Can Solar PV-T protect the UK from energy black-out?

Should solar technology underpin the future of the UK’s burgeoning energy supply? Anthony Morgan, CEO of renewable energy specialist, Newform Energy, certainly thinks so.

The latest political pronouncements and rhetoric on capping energy prices, and the consequent pressures being applied to traditional energy suppliers, provide further evidence of the turbulent situation into which the UK’s future energy supplies are falling.

The reality of restricted energy availability, and the resultant social, political and economic implications for this country, is much closer than many might realise and yet leadership demonstrates an inability, or lack of desire, to tackle this with clear policies based on the recognition and understanding of the breadth of solutions available.

The Government has committed to deriving 15% of the UK’s total energy consumption from renewables by 2020. Financial incentives – the Renewable Heat Incentive (RHI) scheme chief among them – have been designed to encourage a reduction in the supply of energy from fossil fuels, in a bid to limit greenhouse gas emissions and reduce the effects of climate change, by helping to meet UK national targets.

Domestic energy currently accounts for around 30% of consumption, of which approximately two thirds is used for interior heating and a further 17% for water heating.

Following consultation in 2012, a domestic version of the RHI was first expected in 2013 but, after multiple delays, has only now been introduced. According to DECC, the purpose of the domestic RHI is to “pave the way for mass roll out of renewable heating technologies in the domestic heating sector during the 2020s by building sustainable supply chains, improving performance, reducing costs and reducing the barriers to take-up of these technologies.”

However, within the space of just a couple of months, the Government has communicated plans for the future of domestic solar energy that are entirely contradictory.

Interviewed by a national newspaper earlier this year, Energy Minister Greg Barker suggested that householders should consider the installation of solar technology as a better investment prospect than a retirement pension.

Yet the new RHI Regulations will penalise the people who follow this very advice and install the latest and most efficient technology available.

At the forefront of technology research and development are companies such as Newform Energy, whose pioneering (and multi-award winning) hybrid PV-T (PhotoVoltaic-Thermal) technology enables householders to derive both electrical and thermal energy from just the one panel.

This cuts down the amount of roof space required on which to fit the panels as well as providing a significant saving on initial purchase and installation costs.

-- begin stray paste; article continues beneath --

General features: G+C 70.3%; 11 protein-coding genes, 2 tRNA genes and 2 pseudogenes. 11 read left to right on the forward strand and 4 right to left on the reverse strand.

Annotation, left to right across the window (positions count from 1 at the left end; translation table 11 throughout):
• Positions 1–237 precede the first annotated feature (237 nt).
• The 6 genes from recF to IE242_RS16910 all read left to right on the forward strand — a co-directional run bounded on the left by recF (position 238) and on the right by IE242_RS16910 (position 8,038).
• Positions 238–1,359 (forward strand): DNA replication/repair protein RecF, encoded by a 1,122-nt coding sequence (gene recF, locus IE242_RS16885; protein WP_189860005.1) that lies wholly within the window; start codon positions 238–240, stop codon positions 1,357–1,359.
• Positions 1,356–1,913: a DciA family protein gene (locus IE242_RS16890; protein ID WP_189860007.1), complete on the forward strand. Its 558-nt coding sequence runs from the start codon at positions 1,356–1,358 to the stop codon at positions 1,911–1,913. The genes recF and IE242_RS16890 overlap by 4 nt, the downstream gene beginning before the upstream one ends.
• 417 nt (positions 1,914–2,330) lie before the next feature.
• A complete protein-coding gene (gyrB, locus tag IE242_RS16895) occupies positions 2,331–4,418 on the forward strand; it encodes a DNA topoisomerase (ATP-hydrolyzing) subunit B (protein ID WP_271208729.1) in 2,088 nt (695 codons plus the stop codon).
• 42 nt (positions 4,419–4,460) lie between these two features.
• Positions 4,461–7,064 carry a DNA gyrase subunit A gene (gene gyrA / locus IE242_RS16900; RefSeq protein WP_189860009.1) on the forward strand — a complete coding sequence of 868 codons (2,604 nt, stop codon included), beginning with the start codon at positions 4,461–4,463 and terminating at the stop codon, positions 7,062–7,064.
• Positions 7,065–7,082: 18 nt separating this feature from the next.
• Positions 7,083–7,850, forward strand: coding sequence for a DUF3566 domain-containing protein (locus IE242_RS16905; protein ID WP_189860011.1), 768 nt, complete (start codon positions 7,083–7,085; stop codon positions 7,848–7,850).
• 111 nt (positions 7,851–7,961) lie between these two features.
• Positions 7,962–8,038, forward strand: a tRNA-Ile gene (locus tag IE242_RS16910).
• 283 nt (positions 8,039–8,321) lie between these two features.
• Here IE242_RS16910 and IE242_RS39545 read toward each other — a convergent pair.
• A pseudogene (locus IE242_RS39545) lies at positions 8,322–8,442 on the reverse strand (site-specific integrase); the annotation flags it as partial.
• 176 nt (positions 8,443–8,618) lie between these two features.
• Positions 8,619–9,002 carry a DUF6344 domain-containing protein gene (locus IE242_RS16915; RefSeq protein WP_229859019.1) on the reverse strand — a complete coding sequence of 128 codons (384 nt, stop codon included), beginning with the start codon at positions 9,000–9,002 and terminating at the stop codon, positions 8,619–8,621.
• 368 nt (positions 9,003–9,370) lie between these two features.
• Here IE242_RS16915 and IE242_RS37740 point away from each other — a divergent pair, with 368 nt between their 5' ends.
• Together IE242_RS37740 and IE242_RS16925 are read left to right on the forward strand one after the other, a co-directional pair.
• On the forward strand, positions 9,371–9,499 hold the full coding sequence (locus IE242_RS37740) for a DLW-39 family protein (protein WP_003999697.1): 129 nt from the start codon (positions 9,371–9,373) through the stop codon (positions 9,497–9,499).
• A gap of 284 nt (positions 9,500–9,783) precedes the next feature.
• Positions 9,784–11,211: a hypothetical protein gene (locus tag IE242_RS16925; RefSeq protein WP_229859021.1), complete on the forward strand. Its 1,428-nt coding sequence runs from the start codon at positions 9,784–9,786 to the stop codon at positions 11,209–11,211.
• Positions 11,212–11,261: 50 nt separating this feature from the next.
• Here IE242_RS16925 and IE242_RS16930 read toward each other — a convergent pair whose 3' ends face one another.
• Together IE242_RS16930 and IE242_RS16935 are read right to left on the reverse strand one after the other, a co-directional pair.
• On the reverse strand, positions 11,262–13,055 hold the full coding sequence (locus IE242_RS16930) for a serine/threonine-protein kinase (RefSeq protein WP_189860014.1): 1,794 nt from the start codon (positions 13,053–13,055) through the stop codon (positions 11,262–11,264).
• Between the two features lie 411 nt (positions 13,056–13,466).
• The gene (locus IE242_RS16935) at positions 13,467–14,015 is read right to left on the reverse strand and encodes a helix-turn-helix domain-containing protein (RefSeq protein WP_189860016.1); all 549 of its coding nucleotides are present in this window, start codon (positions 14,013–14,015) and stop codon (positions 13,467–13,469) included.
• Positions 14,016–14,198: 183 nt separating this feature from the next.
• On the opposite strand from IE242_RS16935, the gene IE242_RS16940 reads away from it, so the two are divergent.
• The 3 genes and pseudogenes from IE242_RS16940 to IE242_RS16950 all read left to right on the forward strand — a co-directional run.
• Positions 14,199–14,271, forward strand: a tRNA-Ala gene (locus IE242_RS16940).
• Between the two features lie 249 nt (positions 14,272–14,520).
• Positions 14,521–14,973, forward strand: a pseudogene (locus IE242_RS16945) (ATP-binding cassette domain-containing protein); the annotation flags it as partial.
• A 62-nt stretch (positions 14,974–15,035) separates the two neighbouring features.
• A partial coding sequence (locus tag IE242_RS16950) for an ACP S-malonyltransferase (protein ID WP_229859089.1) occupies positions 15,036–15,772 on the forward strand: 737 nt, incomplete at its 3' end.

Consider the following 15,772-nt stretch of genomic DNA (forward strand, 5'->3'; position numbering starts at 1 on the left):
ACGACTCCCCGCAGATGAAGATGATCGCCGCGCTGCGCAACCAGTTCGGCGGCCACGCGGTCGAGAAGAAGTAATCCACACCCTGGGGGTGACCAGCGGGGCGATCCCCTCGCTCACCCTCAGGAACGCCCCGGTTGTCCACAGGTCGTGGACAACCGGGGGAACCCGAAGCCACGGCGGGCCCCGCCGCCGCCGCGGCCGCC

Up until now, customers who have already adopted this technology have benefited from the Government’s Feed-in-Tariff (FiT) payments for electricity production with the understanding that they would also benefit from the RHI payments, for thermal energy production, once the new Regulations came into force this Spring.

However, in a complete U-turn, the Government has announced that it will apply the RHI only to single function systems which generate heat exclusively. For home owners, landlords and housing associations who have already embraced the Government’s renewable energy policies by installing hybrid PV-T panels, the planned changes to the legislation will result in a loss of around £2,300 in income and will significantly extend the rate of return on their investment by around 4 years.

Intriguingly, the RHI scheme for commercial establishments, business premises and Public Sector organisations, which was introduced in 2011, remains unaffected and continues to recognise, and reward, hybrid PV-T for both its electricity and thermal energy production capabilities.

Renewable energy sources, and the technologies with which to optimise their capture, are essential if we are to ensure the lights stay on and Britain remains open for business. Hybrid PV-T technology is here now, with over 300 projects already installed by Newform Energy alone, and we should be focussing our efforts on its large scale deployment, rather than cutting it dead in its tracks. By extending its product portfolio from solar into other, complementary renewable energy technologies, Newform Energy is in a position to bounce back from this temporary set-back.

However, other British companies, who, too, have championed hybrid PV-T, may not be so fortunate. These companies have invested time, money and resources into technology that ticks several boxes at once, with a view to providing homeowners with financially viable alternatives to traditional mainstream energy sources.

Not only could their future be at risk but the Government has missed a crucial opportunity to boost industry, streamline domestic power and reward homeowners for adopting carbon reduction measures.

DECC openly accepts that a “step change in the uptake of renewable heat generating technologies” is required to achieve our decarbonisation targets and to “prepare the market for mass roll-out in the 2020s.”

It recognises that companies producing the required technology are not in a position to compete financially due to various barriers and market failures.

However, the Government appears to risk undermining the future of the entire sector – and sounding the death knell for the very companies that could help it succeed.